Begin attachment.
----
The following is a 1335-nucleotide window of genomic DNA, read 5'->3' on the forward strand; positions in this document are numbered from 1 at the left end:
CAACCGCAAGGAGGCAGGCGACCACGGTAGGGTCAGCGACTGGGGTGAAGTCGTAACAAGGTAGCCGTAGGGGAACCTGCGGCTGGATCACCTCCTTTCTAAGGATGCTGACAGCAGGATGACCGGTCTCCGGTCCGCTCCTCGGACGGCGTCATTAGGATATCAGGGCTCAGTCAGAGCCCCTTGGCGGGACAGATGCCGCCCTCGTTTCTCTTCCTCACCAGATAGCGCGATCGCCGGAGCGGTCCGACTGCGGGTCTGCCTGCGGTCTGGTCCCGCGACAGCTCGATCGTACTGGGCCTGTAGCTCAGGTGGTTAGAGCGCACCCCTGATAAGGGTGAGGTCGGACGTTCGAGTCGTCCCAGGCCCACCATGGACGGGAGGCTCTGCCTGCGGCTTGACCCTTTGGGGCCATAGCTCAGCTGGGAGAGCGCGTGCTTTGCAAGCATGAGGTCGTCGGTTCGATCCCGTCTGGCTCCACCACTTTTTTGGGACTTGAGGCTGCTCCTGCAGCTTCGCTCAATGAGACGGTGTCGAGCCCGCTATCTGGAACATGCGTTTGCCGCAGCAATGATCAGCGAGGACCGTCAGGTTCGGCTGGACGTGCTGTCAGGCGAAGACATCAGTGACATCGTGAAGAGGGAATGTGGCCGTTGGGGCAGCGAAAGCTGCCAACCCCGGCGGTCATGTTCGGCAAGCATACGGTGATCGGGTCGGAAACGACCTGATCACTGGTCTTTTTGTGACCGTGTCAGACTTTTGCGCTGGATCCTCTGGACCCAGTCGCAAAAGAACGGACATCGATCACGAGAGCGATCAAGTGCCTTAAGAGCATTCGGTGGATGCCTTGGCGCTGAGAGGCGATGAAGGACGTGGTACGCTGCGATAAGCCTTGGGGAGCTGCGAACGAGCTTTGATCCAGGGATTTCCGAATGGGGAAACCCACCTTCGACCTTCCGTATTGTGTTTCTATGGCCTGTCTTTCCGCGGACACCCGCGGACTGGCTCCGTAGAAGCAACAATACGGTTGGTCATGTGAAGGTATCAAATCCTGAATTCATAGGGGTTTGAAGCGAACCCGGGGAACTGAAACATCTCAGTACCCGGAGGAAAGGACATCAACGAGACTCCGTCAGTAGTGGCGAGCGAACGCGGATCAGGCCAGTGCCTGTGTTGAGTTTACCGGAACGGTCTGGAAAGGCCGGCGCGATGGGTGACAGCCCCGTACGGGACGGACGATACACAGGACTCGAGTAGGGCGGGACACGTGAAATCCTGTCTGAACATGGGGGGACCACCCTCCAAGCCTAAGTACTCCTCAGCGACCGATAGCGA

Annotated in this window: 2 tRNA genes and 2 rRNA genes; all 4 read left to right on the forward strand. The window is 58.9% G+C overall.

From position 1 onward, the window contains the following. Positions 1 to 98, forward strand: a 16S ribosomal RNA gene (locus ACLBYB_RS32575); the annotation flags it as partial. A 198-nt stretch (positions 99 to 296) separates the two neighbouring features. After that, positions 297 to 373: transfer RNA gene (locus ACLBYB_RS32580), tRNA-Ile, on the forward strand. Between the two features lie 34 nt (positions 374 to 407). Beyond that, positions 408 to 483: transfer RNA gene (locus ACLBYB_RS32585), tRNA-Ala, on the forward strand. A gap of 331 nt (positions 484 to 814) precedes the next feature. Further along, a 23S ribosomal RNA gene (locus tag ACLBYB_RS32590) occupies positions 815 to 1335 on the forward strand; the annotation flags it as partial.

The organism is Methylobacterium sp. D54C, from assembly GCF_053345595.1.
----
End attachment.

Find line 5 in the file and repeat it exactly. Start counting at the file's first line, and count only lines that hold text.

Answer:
The organism is Methylobacterium sp. D54C, from assembly GCF_053345595.1.